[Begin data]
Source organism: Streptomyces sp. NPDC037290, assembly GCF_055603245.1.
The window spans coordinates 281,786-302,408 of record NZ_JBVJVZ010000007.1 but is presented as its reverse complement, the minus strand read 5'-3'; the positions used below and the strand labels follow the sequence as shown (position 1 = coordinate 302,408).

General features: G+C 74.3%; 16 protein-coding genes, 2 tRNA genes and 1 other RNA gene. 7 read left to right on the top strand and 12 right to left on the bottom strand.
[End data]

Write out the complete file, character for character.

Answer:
Source organism: Streptomyces sp. NPDC037290, assembly GCF_055603245.1.
The window spans coordinates 281,786-302,408 of record NZ_JBVJVZ010000007.1 but is presented as its reverse complement, the minus strand read 5'-3'; the positions used below and the strand labels follow the sequence as shown (position 1 = coordinate 302,408).

General features: G+C 74.3%; 16 protein-coding genes, 2 tRNA genes and 1 other RNA gene. 7 read left to right on the top strand and 12 right to left on the bottom strand.